(photo take by Francisco Cuevas )
I'm back in New York on what I originally called my "Goodbye Tour," but am now changing it to my "Farewell Tour," because I refuse to say goodbye to this town. I may only be back in love with New York because I've returned in the best time of year when she's clearly been spit and polished a bit. Flowers are blooming, the sun is out and even the grouchy ladies at the Fairway Market on the Upper West Side have a tiny skip in their step. Fine by me though, I'm perfectly happy feeling such infatuation with the City while I'm "on tour".
The good news about my time here right now is that I have a lot of it - time that is - and though my Kindergarten teachers never believed I could do it, will use my time wisely. Yesterday was officially Day 1 and I lapped up and savored every minute.
I set out early yesterday morning, flip flops on (it was 80 degrees out), back pack full with my Time Out New York, my book (Elizabeth Gilbert's Committed), 2 pens (so as not to repeat the pen disaster of 2008) and 2 camera's. I started at Columbus Circle where I met up with a friend early in the morning partly because she's an early riser and partly because I love the off-leash hours at the park when the dogs are frolicking in the sunshine. And they were, we were politely visited by a skittish wiener dog, two older golden labs and sniffy white poodle.
After the Park I was determined to head to my next favorite place in New York, Madison Square Park. I've had some of my very favorite moments in this park where I was often visited by my friends Loneliness or Self Pity who were often run off by Inspiration and Wonder. This day I knew there was some funky art installations around the park but wasn't sure what exactly I was looking for. So, I hopped on the first train to downtown thinking I could get off at either 14th or 23rd, close enough to walk over to the park. Well, silly me, my inner New York compass is all jumbled up right now and I ended up on West 4th & 6th Ave (a pretty long walk to 23rd and 5th).
Knowing I had plenty of time I decided to skip, I mean walk, up town. So I did, I walked up 6th Ave which I had done many times in my life living in New York but today was different. I was looking at the city with such love in my heart and so much more appreciation. I felt almost like I did when I arrived and began my love affair with her. The Empire State Building, which for a while became just a landmark that was always there, looked more majestic than ever and I regretted not appreciating it more when I saw it over 300 times on my walk to work every day.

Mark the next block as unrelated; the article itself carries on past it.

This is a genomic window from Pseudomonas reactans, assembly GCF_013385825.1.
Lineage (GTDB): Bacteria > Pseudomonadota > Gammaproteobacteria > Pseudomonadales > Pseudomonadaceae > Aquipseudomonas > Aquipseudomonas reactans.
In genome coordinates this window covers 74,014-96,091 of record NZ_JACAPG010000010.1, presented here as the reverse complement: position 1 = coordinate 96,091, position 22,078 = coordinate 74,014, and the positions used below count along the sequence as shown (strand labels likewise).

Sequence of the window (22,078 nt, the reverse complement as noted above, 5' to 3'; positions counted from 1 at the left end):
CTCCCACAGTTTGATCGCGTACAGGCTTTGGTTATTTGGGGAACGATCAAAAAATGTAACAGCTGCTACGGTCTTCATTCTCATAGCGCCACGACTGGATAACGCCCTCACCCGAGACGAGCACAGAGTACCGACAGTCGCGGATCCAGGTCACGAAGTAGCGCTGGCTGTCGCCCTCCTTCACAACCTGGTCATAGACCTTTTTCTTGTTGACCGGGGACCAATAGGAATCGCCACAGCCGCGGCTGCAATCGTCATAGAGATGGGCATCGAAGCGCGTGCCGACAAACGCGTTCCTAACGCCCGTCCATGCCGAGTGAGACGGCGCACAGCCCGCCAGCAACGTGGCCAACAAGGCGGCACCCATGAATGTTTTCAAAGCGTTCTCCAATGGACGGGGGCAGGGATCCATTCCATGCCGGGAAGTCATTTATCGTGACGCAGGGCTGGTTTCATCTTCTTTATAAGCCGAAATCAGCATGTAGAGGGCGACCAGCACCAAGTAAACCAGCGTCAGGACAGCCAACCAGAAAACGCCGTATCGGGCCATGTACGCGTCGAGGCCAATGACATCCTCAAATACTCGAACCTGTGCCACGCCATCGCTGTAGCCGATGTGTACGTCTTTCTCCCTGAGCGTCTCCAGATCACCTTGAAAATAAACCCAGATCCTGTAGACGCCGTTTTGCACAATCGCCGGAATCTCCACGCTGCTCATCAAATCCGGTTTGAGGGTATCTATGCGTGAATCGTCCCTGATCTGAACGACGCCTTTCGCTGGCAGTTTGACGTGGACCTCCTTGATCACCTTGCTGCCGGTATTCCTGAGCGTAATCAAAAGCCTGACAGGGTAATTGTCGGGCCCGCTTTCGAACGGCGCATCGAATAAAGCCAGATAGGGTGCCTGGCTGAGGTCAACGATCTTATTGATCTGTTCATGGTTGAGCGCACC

As I continued to walk up 6th Ave. I loved knowing where I was and what was coming next. I purposely stopped at the stationary store to buy a journal, the Starbucks to use the potty and of course a little deli for a snack. Finally I got to my destination, The Flat Iron Building which shadows Madison Square Park and looked up to see this:
My heart skipped a beat, a jumper? Nope, more great art in New York. I knew there was something like this going on in the city but wasn't aware of the magnitude. Antony Gormely has placed over 25 sculptures cast from his own body throughout buildings in and around Madison Square Park. As I looked around from the corner of 23rd and 5th and throughout the park I began to spot them and take pictures:
I love these installations so much, first because there is something incredible about looking up to see them hidden around the city, but also because of Gormley's intention: He's illustrating the relationship between the individual and the urban landscape - and what a better place to do that than in New York? He talks about the contradictions created by life in the city; which according to Howard Halle of Time out New York are alienation, ambition, anonymity, fame. To me it's that thing about always having to be aware of my surroundings and my place in the world, however humbling, while either living or visiting Manhattan. Anyway I'm babbling now, but I was totally inspired and taken by these works, and just felt so lucky to have lived in a city that supports this type of art.
After my moments of joy I continued walking north, feet pretty much worse for wear:
This is getting long, so I'll just tell you, my day ended with more fun New York nuggets including an overpriced glass of wine outside at the Shake Shack, attempting to get my old camera repaired near the Empire State Building only to be denied because they just didn't feel like it and and playing bumper carts while fighting my way through the Fairway Market on the Upper West Side.
But possibly my favorite moment of the whole day was when I watched an elderly Asian man fold a page of a magazine into an airplane on the subway. I smiled as he finished and he handed it to me "for you, this is for you, give it to a child" he said. I left the train delighted and decided I was a very deserving child.